Having won or been nominated for just about every known prestigious culinary award, Michael White is hailed by food critics as the next great hero of Italian gastronomy. His reach extends around the globe with a clutch of acclaimed fine dining restaurants, including Marea, Ai Fiori, Osteria Morini, and pizzeria Nicoletta.
Now, in Classico e Moderno, White brings his passion for authentic Italian cuisine to the home kitchen, with recipes—nearly 250—that cover both the traditional and contemporary dishes of the region. In the “Classico” portion, White shares such iconic dishes as Meatballs Braised in Tomato Sauce; Pasta and Bean Soup; Cavatelli with Lamb Ragù and Bell Peppers; and Roasted Pork Leg with Rosemary and Black Pepper. The “Moderno” chapters feature recipes that have put White’s restaurants on the map, including Chicken Liver Crostini with Marsala-Braised Onions; Fusili with Red Wine–Braised Octopus and Bone Marrow; and Veal Chops with Roasted Endive and Pancetta Cream Sauce.
Both the Classico and Moderno sections offer ideas for your whole meal: first courses (Vitello Tonnato, Garganelli with Caviar Cream ), soups (Zuppa di Baccalá, White Bean Soup with Sautéed Shrimp), pastas (Tortellini alla Panna, Ricotta and Swiss Chard Tortelli), main courses (Pollo alla Diavola, Braised Lamb Shanks with Farrotto), and desserts (Crostata di Ricotta, Panna Cotta with Meyer Lemon–Basil Sorbet and Almond Milk Froth), as well as salads, pizzas, and basic formulas for pesto, stocks, and vinaigrettes. Including personal notes and anecdotes about White’s early sojourn in Italy and his flavorful career, Classico e Moderno will give you all the tools, tips, and tricks you need to cook tantalizing Italian dishes with the confidence of a seasoned chef.
Praise for Michael White and Classico e Moderno
“A masterpiece of culinary acumen and perfection in presentation . . . White once again sublimely deals with his cuisine of choice—Italian. In an attempt to bridge the gap between classic and modern, this chef extraordinaire offers the reader an experience in beauty and taste. . . . This book is a testament to both the importance/influence of Italian cuisine and to the rich and varied experiences its ingredients and tradition still have to offer.”—Publishers Weekly (starred review)
“Exceedingly appealing . . . [Michael White] is one of the great chefs of modern Italian food in this country, and in Classico e Moderno he teaches us enough so that we can try to follow in his footsteps.”—Vogue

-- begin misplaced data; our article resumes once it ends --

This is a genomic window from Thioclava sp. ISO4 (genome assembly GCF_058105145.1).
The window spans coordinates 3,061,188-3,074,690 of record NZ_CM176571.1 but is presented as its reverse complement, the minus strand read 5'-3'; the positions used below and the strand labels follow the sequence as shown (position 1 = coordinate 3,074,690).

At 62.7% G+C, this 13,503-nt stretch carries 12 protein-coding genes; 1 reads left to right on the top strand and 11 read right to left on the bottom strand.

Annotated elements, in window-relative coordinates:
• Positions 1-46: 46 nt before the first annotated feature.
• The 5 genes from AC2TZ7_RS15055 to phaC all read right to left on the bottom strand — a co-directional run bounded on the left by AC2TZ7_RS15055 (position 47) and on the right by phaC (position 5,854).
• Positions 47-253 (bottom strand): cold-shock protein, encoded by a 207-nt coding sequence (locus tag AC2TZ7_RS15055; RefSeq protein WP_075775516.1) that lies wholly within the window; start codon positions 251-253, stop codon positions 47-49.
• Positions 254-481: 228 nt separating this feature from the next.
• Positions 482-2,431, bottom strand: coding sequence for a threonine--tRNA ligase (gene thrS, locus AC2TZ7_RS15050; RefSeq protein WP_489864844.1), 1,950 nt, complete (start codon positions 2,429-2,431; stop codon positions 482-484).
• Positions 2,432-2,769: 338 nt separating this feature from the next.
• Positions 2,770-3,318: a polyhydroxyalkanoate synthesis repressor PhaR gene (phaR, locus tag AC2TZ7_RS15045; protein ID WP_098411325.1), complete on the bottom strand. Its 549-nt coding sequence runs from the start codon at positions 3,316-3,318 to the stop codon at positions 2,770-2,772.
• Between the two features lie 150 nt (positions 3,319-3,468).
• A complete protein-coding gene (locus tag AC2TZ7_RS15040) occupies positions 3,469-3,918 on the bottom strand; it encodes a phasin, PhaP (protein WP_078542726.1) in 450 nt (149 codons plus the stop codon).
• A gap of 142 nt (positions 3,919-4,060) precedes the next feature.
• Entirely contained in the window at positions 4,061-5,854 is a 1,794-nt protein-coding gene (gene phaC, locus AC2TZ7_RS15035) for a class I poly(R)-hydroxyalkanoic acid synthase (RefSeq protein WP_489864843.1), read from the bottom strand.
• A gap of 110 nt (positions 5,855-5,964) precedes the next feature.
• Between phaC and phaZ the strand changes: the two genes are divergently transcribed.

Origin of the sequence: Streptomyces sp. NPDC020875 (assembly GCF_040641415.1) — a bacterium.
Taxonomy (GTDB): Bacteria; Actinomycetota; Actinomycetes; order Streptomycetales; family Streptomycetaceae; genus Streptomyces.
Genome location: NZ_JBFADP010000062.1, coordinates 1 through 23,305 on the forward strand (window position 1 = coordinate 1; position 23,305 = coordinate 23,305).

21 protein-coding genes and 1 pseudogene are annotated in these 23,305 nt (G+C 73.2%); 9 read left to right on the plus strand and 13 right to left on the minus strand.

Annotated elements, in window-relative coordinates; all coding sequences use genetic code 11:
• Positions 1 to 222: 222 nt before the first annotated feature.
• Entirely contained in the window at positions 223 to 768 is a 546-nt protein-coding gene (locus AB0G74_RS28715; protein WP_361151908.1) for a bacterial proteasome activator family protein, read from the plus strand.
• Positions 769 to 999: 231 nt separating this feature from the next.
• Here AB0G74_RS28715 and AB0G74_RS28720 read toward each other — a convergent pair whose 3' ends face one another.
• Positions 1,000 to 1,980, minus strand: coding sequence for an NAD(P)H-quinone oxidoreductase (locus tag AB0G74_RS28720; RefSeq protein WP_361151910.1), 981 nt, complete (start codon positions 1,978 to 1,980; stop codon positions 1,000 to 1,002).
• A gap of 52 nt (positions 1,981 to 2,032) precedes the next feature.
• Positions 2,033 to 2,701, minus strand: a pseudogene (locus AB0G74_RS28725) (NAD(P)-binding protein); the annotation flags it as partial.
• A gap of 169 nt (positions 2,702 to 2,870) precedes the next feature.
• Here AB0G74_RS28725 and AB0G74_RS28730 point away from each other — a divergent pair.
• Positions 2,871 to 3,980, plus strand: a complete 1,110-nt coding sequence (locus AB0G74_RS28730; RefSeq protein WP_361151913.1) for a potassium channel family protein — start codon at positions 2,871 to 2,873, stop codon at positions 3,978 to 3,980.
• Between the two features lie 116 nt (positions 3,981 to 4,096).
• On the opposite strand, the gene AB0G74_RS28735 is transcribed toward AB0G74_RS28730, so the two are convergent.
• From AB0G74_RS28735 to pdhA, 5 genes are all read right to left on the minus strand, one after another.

“Hugely ambitious . . . White is one of a number of rising chefs here who aren’t Italian but have felt the freedom to refresh the concept of Italian food.”—Associated Press
“The future of Italian gastronomy, thanks to the spectacular inventiveness he brings to modernizing the world’s most popular cuisine.”—Gotham
“I’ve watched and tasted as Michael White has matured into his current position as one of the preeminent stewards and pioneers of Italian culinary tradition in America. Even his signature modern dishes are as relatable as the classics—and are perhaps even destined to be deemed classics in their own right some day.”—Thomas Keller, from the Foreword
“Michael White has, in very short order, grabbed the Italian food crown for New York City.”—Anthony Bourdain
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About the Author
Andrew Friedman has collaborated on more than twenty cookbooks with some of America’s finest and most well-known chefs, including Alfred Portale, Michelle Bernstein, Laurent Tourondel, and former White House chef Walter Scheib, and co-authored (with American tennis player James Blake) the New York Times bestselling memoir Breaking Back. Friedman is a two-time winner of the IACP Award for Best Chef or Restaurant Cookbook, and co-editor of the popular anthology Don’t Try This at Home. He is also the author of Knives at Dawn, about the famous Bocuse d’Or culinary competition. He is founder and chief contributor to the chef-focused website Toqueland.com. He lives in Brooklyn with his family.
Read an Excerpt
White / CLASSICO E MODERNO
There’s something inherently antithetical about a traditional Italian cookbook, because so much about classic Italian cuisine and why it charms us has to do with an absence of structure, a free-flowing connection to the natural world, and, if we’re honest with ourselves, a minimum of manipulation. In other words, exactly the opposite of what we expect between the covers of a cookbook.
Indeed, some of my most indelible taste memories from Italy are founded on simple pleasures that require no recipe: raw fava beans eaten out of the pod, alternated with slices of a young Pecorino Toscano cheese; affettati, assorted cured meats, presented with freshly baked bread and marinated olives alongside; or even the elemental delight of something as pure as Parmigiano-Reggiano or a drizzle of true balsamic vinegar.
Even where there are recipes, whether for soups or salads, pasta or risotto, fish or meat, they are there to be adapted. By now, the statement that recipes for any common dish vary from house to house throughout every region of Italy is a cliché, and I wouldn’t repeat it except for the fact that it’s so immutably true. Take ragù Bolognese, which offers a world of choices: whether or not to make it with chicken livers; to stir in milk at the end or not; to use red or white wine; to use skirt steak exclusively or to combine it with chuck and blade cuts; to add broth or not; and so on.
That is the main way in which this section of the book differs from Moderno. The recipes in this section can and should be freely adapted to suit any number of factors: what you have on hand (or don’t), what’s in season, and what looks good at the store or market that day.
On a more fundamental level, the dishes should be tweaked to suit your own personal taste: Use more or less garlic in sauces, add more acid to vinaigrettes, make soups thicker or thinner based on your preference, or vary the presentations as you like. These are all things that a cook would do without hesitation in Italy, and I encourage you to do the same with the recipes in this section.